"The Secretary-General condemns the attack today on a UN Mission in South Sudan (UNMISS) protection of civilians site in Malakal by opposition forces. He deplores the killing of one Internally Displaced Person (IDP) and the injury of six others as a result of this attack.

"The Secretary-General calls on former Vice President Riek Machar and Johnson Olony, Commander of opposition forces, to conduct an immediate investigation into this incident and hold to account those responsible. He reminds the parties that they must respect the inviolability of UNMISS premises, including protection of civilian sites, which are now host to more than 140,000 IDPs.

"The Secretary-General reiterates that there is no military solution to the conflict in South Sudan and calls on all parties to immediately cease the hostilities and make the necessary compromises to urgently conclude the negotiations facilitated by the Inter-Governmental Authority on Development (IGAD). He expresses his condolences to the bereaved family and he wishes speedy recovery to those wounded in this attack."
 Of the UNSC sancctions, one of those now sanctioned, without a listed passport, is Peter Gadet, regarding whom Inner City Press has previously asked the US State Department, here. The individual WITH the passport is Marial Chanuong Yol Mangok, Passport no.: R00005943, South Sudan. Here's the full list, from US Ambassador Samantha Power's July 1 statement:
"Today, the Security Council took strong action in support of a peaceful end to the conflict in South Sudan by sanctioning six South Sudanese individuals for fueling the ongoing conflict and contributing to the devastating humanitarian crisis in their country.

Major-General Marial Chanuong Yol Mangok; Lieutenant-General Gabriel Jok Riak;  Major-General Santino Deng Wol; Major-General Simon Gatwech Dual; Major-General James Koang Chuol; and Major-General Peter Gadet will now be subject to a global travel ban and asset freeze for their contributions to a conflict that has  left more than 6.5 million people in need of humanitarian assistance and forced more than 2 million from their homes."
  Back on May 20, six days after the UN's envoy to South Sudan Ellen Loj spoke to the Security Council and to the Press at the Council stakeout on May 14, on the evening of May 20 the US State Department issued a statement about violence in South Sudan:
"The United States condemns the intensified fighting and violence in Unity, Upper Nile, and Jonglei states in South Sudan by the Sudan People’s Liberation Army, the armed opposition, and forces led by General Johnson Olony that have led to massive new developments and had a devastating effect on civilians.  We call on all armed groups to immediately halt offensive actions taken in contravention of the January 2014 Cessation of Hostilities Agreement.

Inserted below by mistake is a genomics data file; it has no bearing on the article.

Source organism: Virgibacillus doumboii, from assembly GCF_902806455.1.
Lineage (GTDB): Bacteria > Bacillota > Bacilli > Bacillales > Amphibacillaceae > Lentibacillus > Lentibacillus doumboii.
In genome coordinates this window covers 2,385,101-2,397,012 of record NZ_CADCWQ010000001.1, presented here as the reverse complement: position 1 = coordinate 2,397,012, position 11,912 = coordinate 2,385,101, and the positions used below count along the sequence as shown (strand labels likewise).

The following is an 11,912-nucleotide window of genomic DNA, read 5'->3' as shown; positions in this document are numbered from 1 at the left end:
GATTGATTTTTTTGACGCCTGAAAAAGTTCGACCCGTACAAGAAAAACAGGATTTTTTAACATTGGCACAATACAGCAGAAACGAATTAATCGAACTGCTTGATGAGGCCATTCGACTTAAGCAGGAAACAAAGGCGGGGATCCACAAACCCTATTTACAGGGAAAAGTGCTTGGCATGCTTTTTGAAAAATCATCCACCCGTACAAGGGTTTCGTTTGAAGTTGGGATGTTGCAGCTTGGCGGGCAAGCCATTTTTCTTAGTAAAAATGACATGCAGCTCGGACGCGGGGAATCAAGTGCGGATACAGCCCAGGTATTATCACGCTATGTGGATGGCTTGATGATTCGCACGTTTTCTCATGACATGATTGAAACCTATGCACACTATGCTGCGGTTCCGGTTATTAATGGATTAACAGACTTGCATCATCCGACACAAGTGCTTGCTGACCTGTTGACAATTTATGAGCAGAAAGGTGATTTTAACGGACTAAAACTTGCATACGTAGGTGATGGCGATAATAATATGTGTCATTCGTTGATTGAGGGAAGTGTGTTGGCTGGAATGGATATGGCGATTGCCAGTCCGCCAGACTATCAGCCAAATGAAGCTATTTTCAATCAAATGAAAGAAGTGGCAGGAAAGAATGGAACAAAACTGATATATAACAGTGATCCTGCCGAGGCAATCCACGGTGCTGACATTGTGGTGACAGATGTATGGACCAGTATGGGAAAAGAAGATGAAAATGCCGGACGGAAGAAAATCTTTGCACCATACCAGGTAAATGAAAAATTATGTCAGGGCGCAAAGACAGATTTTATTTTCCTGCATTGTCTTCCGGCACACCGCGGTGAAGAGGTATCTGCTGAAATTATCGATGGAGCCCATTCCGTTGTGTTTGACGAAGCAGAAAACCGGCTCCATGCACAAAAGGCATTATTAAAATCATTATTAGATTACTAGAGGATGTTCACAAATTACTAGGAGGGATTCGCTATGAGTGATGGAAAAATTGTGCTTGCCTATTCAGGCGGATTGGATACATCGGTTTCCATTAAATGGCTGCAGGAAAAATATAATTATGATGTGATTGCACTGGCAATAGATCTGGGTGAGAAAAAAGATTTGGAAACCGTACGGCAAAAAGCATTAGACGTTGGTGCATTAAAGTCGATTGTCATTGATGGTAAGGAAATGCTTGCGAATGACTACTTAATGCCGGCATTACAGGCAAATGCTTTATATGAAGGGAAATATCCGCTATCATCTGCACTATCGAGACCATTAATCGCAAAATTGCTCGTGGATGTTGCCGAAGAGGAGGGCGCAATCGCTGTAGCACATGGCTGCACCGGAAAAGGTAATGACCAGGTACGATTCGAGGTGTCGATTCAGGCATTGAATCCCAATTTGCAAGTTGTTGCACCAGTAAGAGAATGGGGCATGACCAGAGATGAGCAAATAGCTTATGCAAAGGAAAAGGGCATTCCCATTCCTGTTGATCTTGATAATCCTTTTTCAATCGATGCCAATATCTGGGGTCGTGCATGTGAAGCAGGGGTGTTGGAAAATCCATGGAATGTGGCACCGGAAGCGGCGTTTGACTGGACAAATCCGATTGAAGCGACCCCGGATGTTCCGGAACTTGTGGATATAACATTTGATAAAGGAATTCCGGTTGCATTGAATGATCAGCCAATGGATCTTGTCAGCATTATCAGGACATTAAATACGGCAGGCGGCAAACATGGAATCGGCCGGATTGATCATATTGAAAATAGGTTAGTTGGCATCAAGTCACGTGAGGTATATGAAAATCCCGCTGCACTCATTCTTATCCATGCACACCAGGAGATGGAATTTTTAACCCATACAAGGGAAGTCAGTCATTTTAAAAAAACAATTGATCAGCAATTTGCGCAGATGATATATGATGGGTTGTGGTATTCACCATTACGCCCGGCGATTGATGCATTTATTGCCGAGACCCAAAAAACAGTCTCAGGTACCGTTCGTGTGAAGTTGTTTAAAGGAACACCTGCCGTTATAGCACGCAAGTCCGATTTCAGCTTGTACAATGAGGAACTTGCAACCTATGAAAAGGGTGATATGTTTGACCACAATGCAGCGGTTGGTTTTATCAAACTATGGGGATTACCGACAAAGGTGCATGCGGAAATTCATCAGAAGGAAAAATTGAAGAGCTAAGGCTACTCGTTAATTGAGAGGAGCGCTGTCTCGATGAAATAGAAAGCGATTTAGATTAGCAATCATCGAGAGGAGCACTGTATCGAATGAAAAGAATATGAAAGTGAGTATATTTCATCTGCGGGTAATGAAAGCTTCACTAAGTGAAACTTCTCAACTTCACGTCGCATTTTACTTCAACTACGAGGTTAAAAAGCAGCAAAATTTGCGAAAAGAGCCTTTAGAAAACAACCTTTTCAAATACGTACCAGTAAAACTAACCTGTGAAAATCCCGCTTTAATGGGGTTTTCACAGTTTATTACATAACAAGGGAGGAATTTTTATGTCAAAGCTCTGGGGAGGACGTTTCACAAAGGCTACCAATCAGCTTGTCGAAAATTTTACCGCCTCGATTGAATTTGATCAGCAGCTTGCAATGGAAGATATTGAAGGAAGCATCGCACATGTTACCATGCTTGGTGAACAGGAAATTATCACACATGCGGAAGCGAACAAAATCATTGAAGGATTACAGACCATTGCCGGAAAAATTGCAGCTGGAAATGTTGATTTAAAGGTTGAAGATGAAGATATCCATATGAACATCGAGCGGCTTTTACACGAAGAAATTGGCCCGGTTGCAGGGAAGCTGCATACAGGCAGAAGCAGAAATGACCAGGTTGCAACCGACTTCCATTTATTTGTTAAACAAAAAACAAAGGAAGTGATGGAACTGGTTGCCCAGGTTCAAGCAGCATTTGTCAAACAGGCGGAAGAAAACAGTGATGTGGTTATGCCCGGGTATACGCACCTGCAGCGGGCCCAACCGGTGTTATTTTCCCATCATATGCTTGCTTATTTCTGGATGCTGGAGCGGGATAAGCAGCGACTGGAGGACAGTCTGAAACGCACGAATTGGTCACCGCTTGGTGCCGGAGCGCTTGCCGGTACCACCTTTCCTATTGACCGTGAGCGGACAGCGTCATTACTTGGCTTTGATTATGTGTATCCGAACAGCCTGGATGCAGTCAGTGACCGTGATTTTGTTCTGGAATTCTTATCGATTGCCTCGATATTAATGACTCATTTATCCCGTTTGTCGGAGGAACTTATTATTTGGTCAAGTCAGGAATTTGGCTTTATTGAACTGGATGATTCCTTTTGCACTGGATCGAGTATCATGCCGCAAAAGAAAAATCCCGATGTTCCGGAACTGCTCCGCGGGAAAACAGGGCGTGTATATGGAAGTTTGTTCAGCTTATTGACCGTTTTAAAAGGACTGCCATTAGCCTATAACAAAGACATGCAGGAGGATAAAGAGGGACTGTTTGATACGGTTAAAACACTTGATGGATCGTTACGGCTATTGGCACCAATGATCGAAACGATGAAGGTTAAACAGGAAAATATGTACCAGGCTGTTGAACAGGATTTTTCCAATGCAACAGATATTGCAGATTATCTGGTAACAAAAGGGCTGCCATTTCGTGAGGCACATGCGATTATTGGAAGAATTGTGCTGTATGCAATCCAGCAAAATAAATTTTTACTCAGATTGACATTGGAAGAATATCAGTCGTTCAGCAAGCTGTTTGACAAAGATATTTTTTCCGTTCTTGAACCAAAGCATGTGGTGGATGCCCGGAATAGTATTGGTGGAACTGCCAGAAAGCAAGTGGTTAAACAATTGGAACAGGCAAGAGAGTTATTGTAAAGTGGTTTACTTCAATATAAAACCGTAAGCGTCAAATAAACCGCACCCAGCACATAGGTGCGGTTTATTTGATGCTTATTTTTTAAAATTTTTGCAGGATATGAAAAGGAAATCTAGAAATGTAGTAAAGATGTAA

Violations of international humanitarian norms, including the outright targeting of civilians already vulnerable to greater harm, especially women and children, and grave human rights abuses and violations of international humanitarian law by all sides are unacceptable.  The international community will hold those who perpetrate such abuses and violations to account.  We call on all sides to silence the guns immediately, permit the UN Mission in South Sudan to investigate the sites of all alleged human rights abuses and violations of international humanitarian law, and allow all humanitarian workers immediate, free and unobstructed access to conflicted-affected communities regardless of their locations.
The human, social, and economic costs of this war have been devastating and the long-suffering people of South Sudan will also bear the brunt of the potential long-term consequences of this escalating fighting.  Any damage to South Sudan’s oil infrastructure is an additional life-long wound to the people and jeopardizes South Sudan’s development and rebuilding.  These resources belong to all South Sudanese people and the needs of the nation should be prioritized over the violent intentions of a few.
We will continue to work for a better future for all South Sudanese citizens and condemn those that intentionally jeopardize their collective future."
    Inner City Press on May 15 asked Loj about the UN Mission in South Sudan base in Bentiu, and more generally about proposals to lift UN immunity, called Code Blue, in the wake of the alleged rape of children in Central African Republic by French "peacekeepers" in the Sangaris force, allegedly covered up by French UN Peacekeeping chief Herve Ladsous.   (While the Security Council, on which France has one of five permanent veto-wielding seats, has taken no action on this issue, the General Assembly's Fifth (Budget) Committee has summoned Ban Ki-moon's chief of staff to a close door meeting, as Inner City Press first reported.)